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India’s surging stock market is fuelling a rush of initial public offerings, but some investors are becoming worried about the poor performance of many of Mumbai’s listings.
Investors and analysts said the upbeat outlook for India’s economic growth, improved corporate earnings and strong demand from foreign investors are providing a tailwind for deals, with Dealogic data showing 21 IPOs raised about $678mn in January, compared with $17mn a year ago.
More listings are expected: a total of 66 companies have filed listing documents with Indian regulators, according to brokerage IIFL.
But analysts warn that a 20 per cent rise in India’s benchmark Sensex stock index over the past 12 months has pushed valuations for the country’s equities to historically elevated levels.
“In the near term, strong IPO flows look set to continue in India,” said Kunal Vora, head of India equity research at BNP Paribas, pointing to strong fundamentals and growth estimates for the coming year. “The only concern that remains is that of valuation.”
The slate of anticipated deals includes Ola Electric — expected to be among the largest Indian IPOs of the past two years — as well as fintech group MobiKwik.
India’s IPO market picked up last year as stocks, which had made little progress since late 2021, rallied on the back of strong corporate earnings and growing enthusiasm from both domestic and international investors. Many of the foreign investors were hunting for attractive growth opportunities after fleeing China’s tumbling markets.
That renewed enthusiasm helped push the total market capitalisation of stocks listed in India to roughly $4tn, overtaking Hong Kong to become the world’s seventh-largest market. Last year, Indian IPOs raised almost $8bn.
“The potential for Indian companies to go public and raise capital is huge and still under-tapped,” said Nirmal Jain, IIFL’s founder. While “the older generation [of company founders] was very conservative and wanted to keep information private . . . a new generation has come”.
India has become one of the fastest-growing economies in the world, with an expansion of 7 per cent expected this year.
It has been a leading beneficiary of unease over China’s economy and geopolitical tensions with the west, with foreign investors pouring more than $20bn into Indian stocks compared with $8bn into Chinese equities in 2023, according to Société Générale.
The country’s large listed companies have benefited from Prime Minister Narendra Modi’s emphasis on infrastructure and digitisation, with the government on Thursday announcing an increase in public spending in a budget ahead of elections this year.
The digitisation drive has helped attract millions of new retail investors to India, with the total number of trading accounts in the country rising to a record of nearly 140mn by the end of 2023.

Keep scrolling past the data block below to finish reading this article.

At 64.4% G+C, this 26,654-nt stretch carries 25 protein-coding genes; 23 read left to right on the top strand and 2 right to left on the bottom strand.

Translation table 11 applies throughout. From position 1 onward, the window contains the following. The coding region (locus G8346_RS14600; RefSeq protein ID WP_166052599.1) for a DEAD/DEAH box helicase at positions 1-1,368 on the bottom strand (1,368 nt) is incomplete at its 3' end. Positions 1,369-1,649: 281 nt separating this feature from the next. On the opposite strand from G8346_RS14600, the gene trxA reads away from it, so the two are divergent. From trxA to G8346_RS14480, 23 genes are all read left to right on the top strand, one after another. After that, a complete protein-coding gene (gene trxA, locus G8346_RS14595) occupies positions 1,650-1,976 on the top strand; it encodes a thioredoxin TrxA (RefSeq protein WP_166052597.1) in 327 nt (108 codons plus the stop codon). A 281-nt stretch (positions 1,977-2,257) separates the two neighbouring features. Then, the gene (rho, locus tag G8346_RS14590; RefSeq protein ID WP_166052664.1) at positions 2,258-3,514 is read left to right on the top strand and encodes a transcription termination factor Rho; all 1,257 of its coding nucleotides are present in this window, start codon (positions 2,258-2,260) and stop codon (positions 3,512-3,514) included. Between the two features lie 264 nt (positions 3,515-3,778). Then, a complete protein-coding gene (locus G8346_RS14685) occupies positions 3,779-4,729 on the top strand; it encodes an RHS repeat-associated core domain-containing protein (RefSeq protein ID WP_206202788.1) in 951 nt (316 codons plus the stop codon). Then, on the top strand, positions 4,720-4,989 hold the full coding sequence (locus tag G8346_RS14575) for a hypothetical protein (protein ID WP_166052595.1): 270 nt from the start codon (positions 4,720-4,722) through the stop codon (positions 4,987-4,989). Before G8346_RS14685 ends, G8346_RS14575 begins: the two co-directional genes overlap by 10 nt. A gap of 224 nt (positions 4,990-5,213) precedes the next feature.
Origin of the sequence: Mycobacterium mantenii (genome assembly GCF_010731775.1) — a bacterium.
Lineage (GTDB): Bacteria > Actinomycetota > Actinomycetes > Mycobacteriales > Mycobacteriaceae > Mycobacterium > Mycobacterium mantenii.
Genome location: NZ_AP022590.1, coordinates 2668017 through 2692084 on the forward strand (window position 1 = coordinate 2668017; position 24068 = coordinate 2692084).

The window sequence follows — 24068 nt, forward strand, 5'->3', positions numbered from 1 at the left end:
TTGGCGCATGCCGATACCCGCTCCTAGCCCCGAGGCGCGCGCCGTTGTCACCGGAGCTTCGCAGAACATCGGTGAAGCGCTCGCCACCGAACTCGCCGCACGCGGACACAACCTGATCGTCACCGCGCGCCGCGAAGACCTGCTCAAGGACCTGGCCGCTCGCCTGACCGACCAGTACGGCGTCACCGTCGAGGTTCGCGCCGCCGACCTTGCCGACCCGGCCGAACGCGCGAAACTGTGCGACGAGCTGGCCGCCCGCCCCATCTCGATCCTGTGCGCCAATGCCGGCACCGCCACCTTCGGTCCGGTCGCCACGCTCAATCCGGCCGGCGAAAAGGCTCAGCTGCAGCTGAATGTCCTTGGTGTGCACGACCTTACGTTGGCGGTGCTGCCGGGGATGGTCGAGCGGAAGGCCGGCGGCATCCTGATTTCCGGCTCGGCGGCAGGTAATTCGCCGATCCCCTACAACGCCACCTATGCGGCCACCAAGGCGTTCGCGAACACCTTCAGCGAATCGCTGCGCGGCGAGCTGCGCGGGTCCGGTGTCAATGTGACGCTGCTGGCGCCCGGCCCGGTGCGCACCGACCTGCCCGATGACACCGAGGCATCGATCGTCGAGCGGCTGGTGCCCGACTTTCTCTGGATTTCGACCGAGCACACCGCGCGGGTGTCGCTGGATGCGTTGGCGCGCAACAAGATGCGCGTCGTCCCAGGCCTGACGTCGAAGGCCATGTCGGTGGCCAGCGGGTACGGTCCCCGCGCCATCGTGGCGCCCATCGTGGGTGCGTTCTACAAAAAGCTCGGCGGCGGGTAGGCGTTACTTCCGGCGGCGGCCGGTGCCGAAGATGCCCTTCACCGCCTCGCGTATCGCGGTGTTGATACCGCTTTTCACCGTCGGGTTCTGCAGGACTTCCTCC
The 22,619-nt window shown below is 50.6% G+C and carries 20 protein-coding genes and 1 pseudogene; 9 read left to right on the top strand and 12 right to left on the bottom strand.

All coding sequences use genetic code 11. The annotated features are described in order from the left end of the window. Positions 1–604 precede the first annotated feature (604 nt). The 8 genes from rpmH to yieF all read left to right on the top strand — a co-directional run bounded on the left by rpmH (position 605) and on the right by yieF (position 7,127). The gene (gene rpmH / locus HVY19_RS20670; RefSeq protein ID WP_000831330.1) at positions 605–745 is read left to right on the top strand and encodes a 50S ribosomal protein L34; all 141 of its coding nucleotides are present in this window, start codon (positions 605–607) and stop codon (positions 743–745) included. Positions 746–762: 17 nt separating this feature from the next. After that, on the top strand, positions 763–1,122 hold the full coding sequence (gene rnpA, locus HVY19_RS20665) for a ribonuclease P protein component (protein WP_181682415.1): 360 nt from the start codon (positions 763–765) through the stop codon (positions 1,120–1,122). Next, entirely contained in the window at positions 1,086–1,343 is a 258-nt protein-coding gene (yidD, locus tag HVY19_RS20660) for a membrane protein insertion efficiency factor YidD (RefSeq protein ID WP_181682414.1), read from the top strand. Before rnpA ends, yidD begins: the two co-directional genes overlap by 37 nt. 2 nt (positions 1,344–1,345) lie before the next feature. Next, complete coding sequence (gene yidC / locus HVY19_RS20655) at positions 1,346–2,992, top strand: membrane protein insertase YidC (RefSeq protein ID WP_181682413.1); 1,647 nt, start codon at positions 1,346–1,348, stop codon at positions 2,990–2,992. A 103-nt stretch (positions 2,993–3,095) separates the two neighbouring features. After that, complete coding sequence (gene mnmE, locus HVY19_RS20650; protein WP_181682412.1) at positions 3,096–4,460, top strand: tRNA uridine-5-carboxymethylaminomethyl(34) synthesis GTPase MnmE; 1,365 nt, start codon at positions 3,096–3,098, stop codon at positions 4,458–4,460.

SocGen’s analysts warned, however, that with Indian equities far more richly valued than their Chinese counterparts, the “relative strength argument is somewhat weakening”.
An analysis of returns on debut share sales in Mumbai during recent years also highlights the poor performance of many Indian IPOs, which could mean that domestic and global investors eventually lose their appetite for such listings.
Demand for IPO shares in companies that have listed in India since the start of 2021 has outstripped available supply by 44 times on average, with those stocks going on to jump about a quarter on the first day of trading, according to a recent report by investment firm YK2 Partners.
But two-thirds of those listings went on to lag behind the broader market, according to the firm, which said Indian IPOs “might make sense for investors looking for an IPO pop but not for long-term investors”.
Among the most prominent examples is Paytm — one of the first of a generation of technology start-ups to go public in 2021, which is now trading at Rs609 a share, about 70 per cent below its IPO price.
Paytm’s shares fell sharply on Thursday after the Reserve Bank of India ordered its payments bank to stop taking deposits and offering banking services, cutting off a vital growth area for the fintech group. The RBI cited “persistent non-compliances and . . . supervisory concerns”. The company has said it is complying with the order.
Concerns about IPO performance have prompted some institutional investors in India to question the wisdom of participating in new listings. Raamdeo Agrawal, chair of Indian financial group Motilal Oswal, said his mutual funds would largely eschew IPOs this year, preferring capital raises from companies already trading on public markets due to the greater transparency around their finances.
“IPOs, for serious buying, are avoidable,” he said. “People apply into an IPO and hope for a big pop . . . We’re in the game of investing, we’re not in the game of speculating.”